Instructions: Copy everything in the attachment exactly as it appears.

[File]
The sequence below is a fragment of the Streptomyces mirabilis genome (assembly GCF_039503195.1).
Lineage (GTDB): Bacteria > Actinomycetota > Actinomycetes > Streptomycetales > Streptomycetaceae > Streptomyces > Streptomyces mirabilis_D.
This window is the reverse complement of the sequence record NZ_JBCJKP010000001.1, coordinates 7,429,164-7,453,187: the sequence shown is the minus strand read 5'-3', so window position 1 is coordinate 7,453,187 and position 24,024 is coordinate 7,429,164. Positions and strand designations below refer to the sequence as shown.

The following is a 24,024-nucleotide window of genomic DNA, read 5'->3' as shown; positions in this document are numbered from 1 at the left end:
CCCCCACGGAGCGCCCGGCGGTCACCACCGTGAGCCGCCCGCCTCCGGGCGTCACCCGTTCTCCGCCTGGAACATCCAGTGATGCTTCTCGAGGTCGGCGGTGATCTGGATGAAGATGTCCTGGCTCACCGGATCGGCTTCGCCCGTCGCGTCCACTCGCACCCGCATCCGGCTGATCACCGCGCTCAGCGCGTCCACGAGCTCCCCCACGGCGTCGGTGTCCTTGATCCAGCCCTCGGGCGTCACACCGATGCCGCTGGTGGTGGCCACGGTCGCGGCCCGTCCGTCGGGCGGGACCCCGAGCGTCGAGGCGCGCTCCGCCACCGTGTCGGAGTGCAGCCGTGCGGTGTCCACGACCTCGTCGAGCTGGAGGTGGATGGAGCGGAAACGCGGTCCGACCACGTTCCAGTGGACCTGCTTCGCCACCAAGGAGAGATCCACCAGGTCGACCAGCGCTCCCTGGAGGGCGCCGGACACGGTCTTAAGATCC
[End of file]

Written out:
The sequence below is a fragment of the Streptomyces mirabilis genome (assembly GCF_039503195.1).
Lineage (GTDB): Bacteria > Actinomycetota > Actinomycetes > Streptomycetales > Streptomycetaceae > Streptomyces > Streptomyces mirabilis_D.
This window is the reverse complement of the sequence record NZ_JBCJKP010000001.1, coordinates 7,429,164-7,453,187: the sequence shown is the minus strand read 5'-3', so window position 1 is coordinate 7,453,187 and position 24,024 is coordinate 7,429,164. Positions and strand designations below refer to the sequence as shown.

The following is a 24,024-nucleotide window of genomic DNA, read 5'->3' as shown; positions in this document are numbered from 1 at the left end:
CCCCCACGGAGCGCCCGGCGGTCACCACCGTGAGCCGCCCGCCTCCGGGCGTCACCCGTTCTCCGCCTGGAACATCCAGTGATGCTTCTCGAGGTCGGCGGTGATCTGGATGAAGATGTCCTGGCTCACCGGATCGGCTTCGCCCGTCGCGTCCACTCGCACCCGCATCCGGCTGATCACCGCGCTCAGCGCGTCCACGAGCTCCCCCACGGCGTCGGTGTCCTTGATCCAGCCCTCGGGCGTCACACCGATGCCGCTGGTGGTGGCCACGGTCGCGGCCCGTCCGTCGGGCGGGACCCCGAGCGTCGAGGCGCGCTCCGCCACCGTGTCGGAGTGCAGCCGTGCGGTGTCCACGACCTCGTCGAGCTGGAGGTGGATGGAGCGGAAACGCGGTCCGACCACGTTCCAGTGGACCTGCTTCGCCACCAAGGAGAGATCCACCAGGTCGACCAGCGCTCCCTGGAGGGCGCCGGACACGGTCTTAAGATCC